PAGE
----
So where do you find this amazing app and how much does it cost? It’s available in the Apple app store and it’s free. Since it is free you have nothing to lose, so give it a try.

Don’t forget, this app gives you the recipes to follow, not the skills to cook with vision loss. If you want help chopping, measuring and using kitchen appliances, give us a call and ask for Polly Abbott, our certified vision rehabilitation therapist.
 

Shawn’s TECH TIDBITS

By Shawn Sturges
 

Getting Your Entertainment Fix

In one form or another, entertainment is a part of our everyday lives, whether it’s reading a book or watching a movie. As a blind individual, my forms of entertainment are not that different from those of my sighted counterparts, but the way I access entertainment can be slightly different. I’d like to share several forms of entertainment that fill my days.
 

Movies and TV

Netflix is probably one of the most accessible platforms to watch movies and TV shows. Netflix is known for adding audio description to some of their content, however, there is a limited selection with this feature. Another popular service I use is Hulu. Hulu uploads new episodes of many popular shows just days after they air on television. One aspect I do not like about Hulu is it is sometimes difficult to navigate the various options. With some patience, the ability to navigate does get easier.
 

Reading Books

I enjoy reading books because the imagination can build amazing mental images from the words on the page. I read my books on the Bard mobile app on my iPhone. It is also easy to download books from Bard on the computer.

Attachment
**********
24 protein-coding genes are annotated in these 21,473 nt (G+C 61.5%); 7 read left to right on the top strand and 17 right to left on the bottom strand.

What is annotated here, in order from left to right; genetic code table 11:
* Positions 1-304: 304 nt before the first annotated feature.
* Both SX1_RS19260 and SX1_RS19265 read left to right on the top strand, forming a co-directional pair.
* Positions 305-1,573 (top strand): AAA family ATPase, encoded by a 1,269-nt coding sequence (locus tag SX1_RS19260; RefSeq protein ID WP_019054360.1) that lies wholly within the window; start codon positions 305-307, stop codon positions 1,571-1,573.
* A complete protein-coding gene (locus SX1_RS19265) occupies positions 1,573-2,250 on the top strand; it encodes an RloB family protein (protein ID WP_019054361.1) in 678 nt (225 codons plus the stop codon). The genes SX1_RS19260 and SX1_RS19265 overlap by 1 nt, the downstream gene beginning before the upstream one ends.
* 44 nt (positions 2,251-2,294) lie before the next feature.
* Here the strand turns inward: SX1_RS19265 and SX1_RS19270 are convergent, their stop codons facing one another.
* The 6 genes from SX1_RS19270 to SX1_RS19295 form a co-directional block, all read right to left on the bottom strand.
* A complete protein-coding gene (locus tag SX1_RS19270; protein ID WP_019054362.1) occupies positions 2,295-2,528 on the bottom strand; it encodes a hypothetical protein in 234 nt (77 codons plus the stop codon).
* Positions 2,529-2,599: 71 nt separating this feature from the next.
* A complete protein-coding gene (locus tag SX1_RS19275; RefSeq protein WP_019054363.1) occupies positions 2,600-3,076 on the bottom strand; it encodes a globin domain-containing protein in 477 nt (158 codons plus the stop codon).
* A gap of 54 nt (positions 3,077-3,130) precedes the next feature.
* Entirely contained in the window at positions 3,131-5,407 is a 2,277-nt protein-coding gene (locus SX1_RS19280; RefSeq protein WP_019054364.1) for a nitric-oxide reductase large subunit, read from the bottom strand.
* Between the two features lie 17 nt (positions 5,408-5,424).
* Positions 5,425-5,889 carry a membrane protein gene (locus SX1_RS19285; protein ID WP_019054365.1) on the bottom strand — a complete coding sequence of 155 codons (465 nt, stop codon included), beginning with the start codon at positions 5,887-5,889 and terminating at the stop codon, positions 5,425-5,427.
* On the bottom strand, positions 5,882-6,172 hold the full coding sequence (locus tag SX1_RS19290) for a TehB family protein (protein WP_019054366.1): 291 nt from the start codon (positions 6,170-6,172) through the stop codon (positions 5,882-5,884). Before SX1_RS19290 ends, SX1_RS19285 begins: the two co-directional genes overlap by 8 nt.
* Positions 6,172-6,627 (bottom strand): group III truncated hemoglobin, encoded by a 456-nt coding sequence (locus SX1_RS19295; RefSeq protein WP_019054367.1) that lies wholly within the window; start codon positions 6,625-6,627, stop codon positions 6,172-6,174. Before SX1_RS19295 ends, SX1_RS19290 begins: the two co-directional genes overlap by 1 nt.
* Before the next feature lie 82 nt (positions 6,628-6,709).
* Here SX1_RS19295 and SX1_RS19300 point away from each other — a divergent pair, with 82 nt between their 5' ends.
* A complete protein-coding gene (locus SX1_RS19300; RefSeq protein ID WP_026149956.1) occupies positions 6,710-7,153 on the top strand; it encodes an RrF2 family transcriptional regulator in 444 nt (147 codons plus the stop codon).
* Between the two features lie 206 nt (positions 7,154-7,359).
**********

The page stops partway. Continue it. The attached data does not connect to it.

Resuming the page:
Bard mobile has a large selection of titles, but when a title is not available, Audible is where I turn. Audible, however, is a service where you must pay for each book. Once the book is purchased, it is yours forever.
 

Music

Music is a great way to fill the background with noise while cooking or cleaning, but I find myself listening to music more during my travel throughout the city of Chicago. There are many ways to get the music fix — Pandora, iHeartRadio, Spotify or an Apple subscription through your iPhones music app.

I use both Pandora and iHeartRadio because I can create a personalized radio station. To create a personalized station on Pandora, place the name of the artist or genre into the search field, then press the search button to find many similar stations. iHeartRadio is where I turn to when I want to enjoy the radio stations I know in the U.S. The only stations iHeart picks up, however, are Cox Communications stations. The app was developed by Cox and carries all of their terrestrial stations throughout the states.

Spotify and Apple services lean more towards a subscription service. Their price is minimal compared to what is provided, so these two platforms warrant some exploration for the music lover.
 

Gaming

Finally, I must mention games for the gamers out there among us. Prior to losing my sight, I was a huge gamer and loved Role Playing Games, or RPGs as they are more commonly known. For years I searched for gaming options, and I kept coming up short. This form of entertainment is still in its infancy and the options are few and far between compared to games offered to the sighted community.

Several years ago I found the perfect realm of games known as MUDs which stands for multi-user dungeons. These games are popular among computer gamers who want to play the Dungeons & Dragons game popular decades ago. MUDs are purely text based and rely on the players’ minds to create the visuals, making it perfect for the visually impaired individual. Games vary in scope from medieval fantasy to futuristic and everything in between. The two games I currently play are Alter Aeon and Materia Magica, both fantasy games based on magic.